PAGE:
Accidents, strokes or even diseases leave millions of people paralyzed every year. Often, the mobility of the limbs returns after a while, but depending on the type of damage to the nerves, the paralysis can remain permanent. Ordinary, everyday activities such as lifting the arm are no longer possible.
Normally, the brain sends an electrical signal via the spinal cord into the nerve that supplies the shoulder muscle. This triggers a wave of electricity that spreads across the muscle, causing it to contract and the arm to lift. But when the nerve is severely damaged and can no longer transmit the information, the person no longer has control over the arm. To help sufferers, researchers at the University of Cambridge Bioelectronics Lab at the University of Cambridge are now developing implants to bypass this nerve damage and restore limb mobility.
Implants as an interface
“Nerves are the ‘wires’ that carry information to and from our brain, giving us the ability to move muscles on command and receive sensory information about our environment,” says Professor George Malliaras, Prince Philip Professor of Technology at the Bioelectronics Lab in the Department of Engineering at Cambridge. “Damage to nerves can occur in many ways, through disease or injury, and can result in permanent paralysis and numbness that can severely impact the quality of life. According to the Christopher and Dana Reeve Foundation, almost 1 in 50 people in the U.S. live with paralysis. That’s 5,357,970 people with a central nervous system disorder resulting in difficulty or inability to move the upper or lower extremities.”
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Malliaras is leading a project developed by Dr. Alejandro Carnicer-Lombarte to help people who have suffered nerve injuries from a car accident or knife wound, for example. The goal of the project is to create implants that bridge damaged nerves by interfacing with the brain and nervous system.
Like wireless headphones
So far, the team has developed two “neuroprosthetic” devices, one of which reads electrical patterns from the brain while the other injects an electrical stimulus into the target muscle group. The devices work through a wireless connection and completely bypass the injured nerve. “In much the same way that wireless headphones have made the old wired headphones redundant, our aim is to make muscles wireless by intercepting electrical signals from the brain before they enter the damaged nerve, and sending them directly to the target muscles via radio waves,” says Sam Hilton, a research associate on Malliaras’ team.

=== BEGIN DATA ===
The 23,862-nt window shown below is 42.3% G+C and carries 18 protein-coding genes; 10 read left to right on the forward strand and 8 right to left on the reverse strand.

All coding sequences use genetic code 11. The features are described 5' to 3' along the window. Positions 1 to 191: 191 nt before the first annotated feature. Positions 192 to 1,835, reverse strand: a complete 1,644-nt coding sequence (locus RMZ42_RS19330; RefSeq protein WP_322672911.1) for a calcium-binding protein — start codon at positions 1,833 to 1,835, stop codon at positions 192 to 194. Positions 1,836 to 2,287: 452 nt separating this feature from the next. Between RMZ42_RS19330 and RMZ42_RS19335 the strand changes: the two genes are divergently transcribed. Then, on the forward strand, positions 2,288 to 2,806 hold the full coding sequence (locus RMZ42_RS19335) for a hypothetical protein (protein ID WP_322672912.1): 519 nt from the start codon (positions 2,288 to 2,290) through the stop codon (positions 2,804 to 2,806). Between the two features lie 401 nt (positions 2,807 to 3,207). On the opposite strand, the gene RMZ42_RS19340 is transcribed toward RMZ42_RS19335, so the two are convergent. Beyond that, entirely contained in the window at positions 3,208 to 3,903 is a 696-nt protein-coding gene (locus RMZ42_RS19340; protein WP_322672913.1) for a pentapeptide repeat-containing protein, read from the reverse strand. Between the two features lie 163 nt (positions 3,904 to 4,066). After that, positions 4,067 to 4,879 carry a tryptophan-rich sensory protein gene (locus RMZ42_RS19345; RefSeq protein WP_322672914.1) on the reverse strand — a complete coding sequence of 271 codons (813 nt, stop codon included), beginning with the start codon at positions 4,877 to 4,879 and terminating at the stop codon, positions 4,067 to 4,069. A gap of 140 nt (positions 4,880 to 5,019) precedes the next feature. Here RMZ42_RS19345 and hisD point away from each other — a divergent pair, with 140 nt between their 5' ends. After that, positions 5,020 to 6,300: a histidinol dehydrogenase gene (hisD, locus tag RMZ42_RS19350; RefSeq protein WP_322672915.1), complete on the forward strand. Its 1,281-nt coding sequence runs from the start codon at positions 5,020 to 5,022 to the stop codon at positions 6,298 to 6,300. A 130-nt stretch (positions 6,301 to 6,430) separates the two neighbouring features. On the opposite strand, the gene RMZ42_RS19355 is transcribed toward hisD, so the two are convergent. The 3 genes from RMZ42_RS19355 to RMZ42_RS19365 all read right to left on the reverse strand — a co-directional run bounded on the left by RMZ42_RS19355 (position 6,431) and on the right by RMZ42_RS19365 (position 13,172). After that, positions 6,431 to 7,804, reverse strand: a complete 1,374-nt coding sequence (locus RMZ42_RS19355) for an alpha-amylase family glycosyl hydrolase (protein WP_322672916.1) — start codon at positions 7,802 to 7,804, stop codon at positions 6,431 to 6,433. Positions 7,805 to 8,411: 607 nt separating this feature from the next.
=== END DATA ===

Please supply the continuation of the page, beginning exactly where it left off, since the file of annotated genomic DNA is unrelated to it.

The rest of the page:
The technique has already worked in computer simulations and on cells grown in the lab. Next, it will be tested on live rats for safety and possible improvements. “Due to the novel nature of the devices, we have a moral and ethical responsibility to ensure the procedure is safe before being used in humans,” says Hilton. “For this, there is no substitute for the highly complex and interconnected systems of the living body – we need to test it in animals.” Those tests will show researchers the extent to which the design, implantation protocol or settings could be improved. In the final phase of validation, they would use a rat model with nerve injury to show that function can be restored to a paralyzed limb, the researchers say.
Eliminating animal testing unfortunately not possible
The team hopes to use the device to detect the brain pattern associated with the rat’s grasping movement. To do this, the rat is offered a sugar pellet, which it must reach for. As it does so, the corresponding electrical signals are recorded. Using this data, the scientists want to further develop the device so that it can determine when a rat wants to reach with its paw based only on brain activity.
The researchers emphasize that the rats’ well-being is paramount in the experiments. In addition, they will only use as many animals as absolutely necessary. Unfortunately, however, it would not be possible to completely dispense with animal experiments in this case. The first human recipients of this new device would then be exposed to an unacceptable risk. In the end, this work would have the potential “to improve or restore movement in patients suffering severe nerve damage – improving their quality of life, and easing the burden on our healthcare services.”
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